Post-Doctoral Fellow, Department of City and Regional Planning
To borrow from the Commodores song, Leigh’s 16-foot Brick House monument is “mighty mighty” in its physical details and the story it performs for multiple audiences in our civic environment.
As a Black member of the Weitzman Design community with natural hair, finally witnessing a monument representing everyday Blackness—her flat-twists and her ovular Afro—feels like an ice breaker for an ongoing conversation about what valuing Black lives means culturally in elite spaces. Leigh’s artwork presses us to normalize something not only historically shamed as unprofessional, but could still legally get you fired in the Commonwealth of Pennsylvania (which has yet to pass The CROWN Act, banning the racist practice statewide).
Brick House feels like affirmation that, at Weitzman, we can design beauty through resistance. The national coverage its garnered demonstrates an audience hungry for it. We can convert this cultural moment in the wake of an existential election, a pandemic, and Black activism into concrete milestones. While many are asking themselves and others what it means to be antiracist, this image could hardly be more plain-spoken.
Wrapped in heaving blankets, I could not yet see her face. I watched as she was slowly lowered down to the ground. For a moment it felt as though it was just us. It was quiet. It was as if she was directing the men with her mind. No adjustments were needed. I was frozen. Our faces locked. Sigh. Smile. Bright orange and yellow leaves swirled around her as if a spell had just been cast. I felt a deep sense of peace.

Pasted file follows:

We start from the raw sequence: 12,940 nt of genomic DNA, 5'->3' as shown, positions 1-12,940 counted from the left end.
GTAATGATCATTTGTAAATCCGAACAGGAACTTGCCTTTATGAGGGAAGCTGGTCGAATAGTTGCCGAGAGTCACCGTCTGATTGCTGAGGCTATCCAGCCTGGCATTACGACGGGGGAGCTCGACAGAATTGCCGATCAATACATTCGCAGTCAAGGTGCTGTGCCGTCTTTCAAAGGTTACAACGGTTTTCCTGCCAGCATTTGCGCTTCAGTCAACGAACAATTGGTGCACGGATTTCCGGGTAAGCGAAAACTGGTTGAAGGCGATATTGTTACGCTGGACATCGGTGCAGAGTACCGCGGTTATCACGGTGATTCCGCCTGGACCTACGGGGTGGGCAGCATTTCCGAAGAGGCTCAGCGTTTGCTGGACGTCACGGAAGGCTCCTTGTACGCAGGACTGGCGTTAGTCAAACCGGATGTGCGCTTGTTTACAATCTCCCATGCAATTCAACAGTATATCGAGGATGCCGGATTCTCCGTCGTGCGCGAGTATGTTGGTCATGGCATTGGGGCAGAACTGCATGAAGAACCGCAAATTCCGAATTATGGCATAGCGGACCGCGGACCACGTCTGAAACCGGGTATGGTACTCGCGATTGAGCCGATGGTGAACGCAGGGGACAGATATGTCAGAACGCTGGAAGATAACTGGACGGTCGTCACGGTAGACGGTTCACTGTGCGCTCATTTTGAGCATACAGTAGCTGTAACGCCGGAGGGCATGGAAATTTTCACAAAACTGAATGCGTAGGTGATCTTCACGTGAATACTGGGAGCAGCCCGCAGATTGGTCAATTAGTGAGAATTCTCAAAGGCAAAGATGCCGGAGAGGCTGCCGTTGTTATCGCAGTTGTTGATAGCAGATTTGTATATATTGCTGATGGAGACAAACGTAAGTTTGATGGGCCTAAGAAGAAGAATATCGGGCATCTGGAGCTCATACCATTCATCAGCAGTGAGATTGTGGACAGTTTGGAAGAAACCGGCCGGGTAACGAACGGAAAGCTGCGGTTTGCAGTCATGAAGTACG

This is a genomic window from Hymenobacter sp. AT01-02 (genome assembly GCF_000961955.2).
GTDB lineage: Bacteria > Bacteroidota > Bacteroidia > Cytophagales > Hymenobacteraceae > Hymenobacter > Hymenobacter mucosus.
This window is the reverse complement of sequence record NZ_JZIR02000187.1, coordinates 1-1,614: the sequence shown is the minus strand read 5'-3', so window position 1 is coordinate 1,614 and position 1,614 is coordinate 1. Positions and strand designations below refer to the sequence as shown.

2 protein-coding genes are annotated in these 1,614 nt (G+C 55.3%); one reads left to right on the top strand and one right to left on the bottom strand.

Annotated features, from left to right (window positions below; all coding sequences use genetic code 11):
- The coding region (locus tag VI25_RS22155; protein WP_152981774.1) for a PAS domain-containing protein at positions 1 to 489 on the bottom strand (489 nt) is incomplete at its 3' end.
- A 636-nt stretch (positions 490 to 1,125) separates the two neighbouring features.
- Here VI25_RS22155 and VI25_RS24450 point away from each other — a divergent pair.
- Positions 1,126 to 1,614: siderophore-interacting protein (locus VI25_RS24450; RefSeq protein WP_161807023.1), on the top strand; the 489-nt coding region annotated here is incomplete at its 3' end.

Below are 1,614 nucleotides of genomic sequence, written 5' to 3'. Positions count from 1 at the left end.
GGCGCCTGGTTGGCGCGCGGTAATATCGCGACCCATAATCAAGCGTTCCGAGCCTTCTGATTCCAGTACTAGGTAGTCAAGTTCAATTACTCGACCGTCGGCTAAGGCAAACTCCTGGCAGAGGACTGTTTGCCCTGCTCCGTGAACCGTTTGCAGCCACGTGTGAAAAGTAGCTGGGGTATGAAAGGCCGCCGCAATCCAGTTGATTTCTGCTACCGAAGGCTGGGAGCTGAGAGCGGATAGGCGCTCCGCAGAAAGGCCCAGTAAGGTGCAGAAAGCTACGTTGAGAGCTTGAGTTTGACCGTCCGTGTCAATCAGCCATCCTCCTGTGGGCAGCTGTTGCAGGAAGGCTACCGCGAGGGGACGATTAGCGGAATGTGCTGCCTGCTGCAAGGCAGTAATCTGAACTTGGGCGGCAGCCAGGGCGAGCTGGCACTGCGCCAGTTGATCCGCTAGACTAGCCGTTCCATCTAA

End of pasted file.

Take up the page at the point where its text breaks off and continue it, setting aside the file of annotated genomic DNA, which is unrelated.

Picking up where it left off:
I cannot count the number of times I made the walk from my studio in the Franklin building and the Meyerson building. Sometimes carrying wood. Other times mentally preparing myself for a final critique. Ten years ago, if she had been there, I would have felt the same sense of peace. Perhaps on the many trips back and forth I would have stopped to talk to her. Brainstormed wild ideas, cried, or even stopped to re-energize.
I received my MFA from the Weitzman School of Design almost ten years ago. There were not many Black female artists in my program that year. I was one of two. I am proud, honored, and inspired to have Simone Leigh’s beautiful work on campus. Brick House is a beautiful sculpture the represents so much more than I can truly express. She represents a universal shift and awakening. She will protect, energize, and inspire young black artists like myself. While also reminding the world that we are here, creative, beautiful, powerful, and magical. Now I work helping others within the Penn community to bring their projects to life. Simone inspires me to never stop pushing, pulling, and exploring the materiality of my life. Perhaps, one day, my work will find a home at Penn.